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Biodiversity Crisis: The Science Behind Saving Homes for Wildlife

To slow the biodiversity crisis, bold conservation action is supported by the latest tools.

One of the reasons many of us love living in the Valley is knowing that wildlife of all kinds have a home here too.

Our region’s forests and wetlands provide habitat for a wide range of animals from moose and bear, to porcupines and river otters, to bats and flying squirrels. Wetlands and rivers are home to rare and important reptiles and amphibians, like bog and wood turtles and yellow spotted salamanders. Forests provide habitat for resident and migratory songbirds including black-throated blue warblers and wood thrush.

However, birds, insects, fish, mammals, and even plants are losing ground in terms of their populations—and they’re literally losing ground as habitats are developed, polluted, fragmented, and destroyed. One of the best ways to support all of this biodiversity is by conserving the lands and waters that provide the homes, food sources, breeding grounds, and conditions species need to thrive. Fortunately, habitat conservation is also a natural solution to climate change, which itself is a grave threat to biodiversity.

There are more than 430 species listed under the Massachusetts Endangered Species Act today, and that number could easily grow. This fall, Governor Maura Healey announced an executive order intended to spur state-wide action on this challenge. It directs the MA Department of Fish and Game (DFG) to review existing conservation efforts and elevate goals that will sustain a full array of plants, animals, and their habitats over the next three decades.

Regional land trusts play a critical role in assisting the Commonwealth with wildlife conservation efforts, using the most up-to-date scientific tools to identify the most important lands for wildlife and threatened species. One of these tools is called BioMap.

BioMap is the primary guide for strategic protection and stewardship of lands and waters that support biological diversity in Massachusetts. Produced by MassWildlife and The Nature Conservancy, BioMap uses innovative mapping capabilities and on the ground scientific data about species locations to deliver an interactive map that identifies areas with the most important habitat for conservation efforts.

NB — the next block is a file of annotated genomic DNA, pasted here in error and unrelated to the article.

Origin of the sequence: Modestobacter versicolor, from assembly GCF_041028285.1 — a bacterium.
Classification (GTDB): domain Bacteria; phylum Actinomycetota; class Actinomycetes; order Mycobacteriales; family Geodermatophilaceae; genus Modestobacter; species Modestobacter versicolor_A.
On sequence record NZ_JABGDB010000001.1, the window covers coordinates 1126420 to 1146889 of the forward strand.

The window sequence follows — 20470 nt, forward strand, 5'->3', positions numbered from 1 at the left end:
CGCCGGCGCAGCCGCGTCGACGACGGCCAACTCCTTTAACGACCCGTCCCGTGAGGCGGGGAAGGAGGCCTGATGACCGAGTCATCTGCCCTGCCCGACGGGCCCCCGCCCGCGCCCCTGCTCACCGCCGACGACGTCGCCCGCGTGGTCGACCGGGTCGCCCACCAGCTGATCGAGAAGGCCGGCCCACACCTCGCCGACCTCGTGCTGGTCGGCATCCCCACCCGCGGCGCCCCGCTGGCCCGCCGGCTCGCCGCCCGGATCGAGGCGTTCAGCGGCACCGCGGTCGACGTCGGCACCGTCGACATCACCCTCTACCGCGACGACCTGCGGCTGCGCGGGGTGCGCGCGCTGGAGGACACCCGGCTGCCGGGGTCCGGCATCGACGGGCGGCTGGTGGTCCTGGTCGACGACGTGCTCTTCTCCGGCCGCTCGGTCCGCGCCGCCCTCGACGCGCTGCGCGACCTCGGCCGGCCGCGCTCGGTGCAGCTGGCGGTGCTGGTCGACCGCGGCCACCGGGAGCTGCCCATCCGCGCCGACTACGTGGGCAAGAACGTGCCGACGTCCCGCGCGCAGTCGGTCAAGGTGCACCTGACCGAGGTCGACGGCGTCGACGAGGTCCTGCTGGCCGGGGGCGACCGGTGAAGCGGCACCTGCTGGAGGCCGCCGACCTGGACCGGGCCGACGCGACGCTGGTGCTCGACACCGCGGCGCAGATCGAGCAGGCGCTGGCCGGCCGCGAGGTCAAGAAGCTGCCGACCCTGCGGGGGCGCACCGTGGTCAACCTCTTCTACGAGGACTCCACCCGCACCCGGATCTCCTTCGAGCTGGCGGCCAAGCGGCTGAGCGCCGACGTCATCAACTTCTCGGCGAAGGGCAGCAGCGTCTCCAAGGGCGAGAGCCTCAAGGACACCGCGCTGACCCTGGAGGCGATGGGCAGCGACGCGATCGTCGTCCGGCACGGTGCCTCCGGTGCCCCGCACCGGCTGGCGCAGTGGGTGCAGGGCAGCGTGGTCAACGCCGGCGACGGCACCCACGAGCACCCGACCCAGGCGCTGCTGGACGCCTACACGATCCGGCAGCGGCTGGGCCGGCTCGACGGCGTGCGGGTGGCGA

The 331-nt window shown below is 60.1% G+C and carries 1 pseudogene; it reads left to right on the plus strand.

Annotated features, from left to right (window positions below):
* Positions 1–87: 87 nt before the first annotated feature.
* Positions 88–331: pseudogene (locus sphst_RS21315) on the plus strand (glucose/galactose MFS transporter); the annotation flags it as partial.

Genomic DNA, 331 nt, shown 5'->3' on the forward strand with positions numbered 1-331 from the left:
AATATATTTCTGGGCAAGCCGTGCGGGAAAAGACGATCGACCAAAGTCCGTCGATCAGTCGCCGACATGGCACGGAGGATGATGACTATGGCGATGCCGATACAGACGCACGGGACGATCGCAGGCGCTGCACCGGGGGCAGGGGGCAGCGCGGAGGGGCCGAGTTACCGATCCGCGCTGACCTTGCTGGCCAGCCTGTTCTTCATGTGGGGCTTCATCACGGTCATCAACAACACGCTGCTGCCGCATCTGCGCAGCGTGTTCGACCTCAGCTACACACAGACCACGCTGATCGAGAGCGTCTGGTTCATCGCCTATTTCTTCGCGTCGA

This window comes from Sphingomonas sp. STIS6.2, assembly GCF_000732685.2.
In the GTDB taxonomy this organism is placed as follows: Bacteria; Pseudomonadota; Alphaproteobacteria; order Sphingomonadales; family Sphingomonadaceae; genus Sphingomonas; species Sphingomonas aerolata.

BioMap sorts lands according to two primary categories: Core Habitat and Critical Natural Landscape (CNL):

  • Core Habitat identifies areas that are vital to sustain rare species, exemplary natural communities, and climate-resilient ecosystems.
  • Critical Natural Landscape identifies large landscape blocks that are minimally impacted by development, as well as lands that provide a buffer around core habitats.

These lands safeguard habitat connections between core habitat areas and improve resilience: the ability for the land to withstand disturbances while sustaining the health of its plant and animal communities.

When Kestrel works with landowners to assess their lands for conservation, our team relies on BioMap to find out whether the land is likely to provide habitat for threatened or endangered species or provides a buffer around those areas. We also look for undeveloped land connections between these higher priority habitats, which can provide critical corridors for wildlife to move across the landscape as climate changes modify their usual range.

One of our 2024 conservation efforts, the Mountain Waters Project in Southampton is just one example. Read about that here.

Bigger Is Better for Biodiversity
Western Massachusetts forests are nested within the Northern Appalachian ecosystem, which is among the largest remaining areas of intact ecologically significant forest in the world. These lands provide vital pathways for wildlife to migrate and adapt to a changing climate. Kestrel is part of two regional conservation partnerships working to protect these lands:

  • The Berkshire Wildlife Linkages “Staying Connected Initiative” focuses on lands within a 1.58-million-acre forested landscape from the Green Mountains in Vermont to the Hudson Highlands in New York. Kestrel protected 487 acres of forest in Northampton, Westhampton, and Southampton in this area this year. This includes 178 acres of forest in the Brewer Brook Forest area.
  • The Quabbin to Cardigan Partnership focuses on the 2 million acres of lands in the Monadnock Highlands of north-central Massachusetts and western New Hampshire, including the Quabbin Reservoir. Kestrel recently protected 197 acres in Sunderland, Leverett and Belchertown, including a 90-acre forest with three certified vernal pools as well as habitat for several rare or threatened species.

Find Wildlife Hotspots and Learn More!


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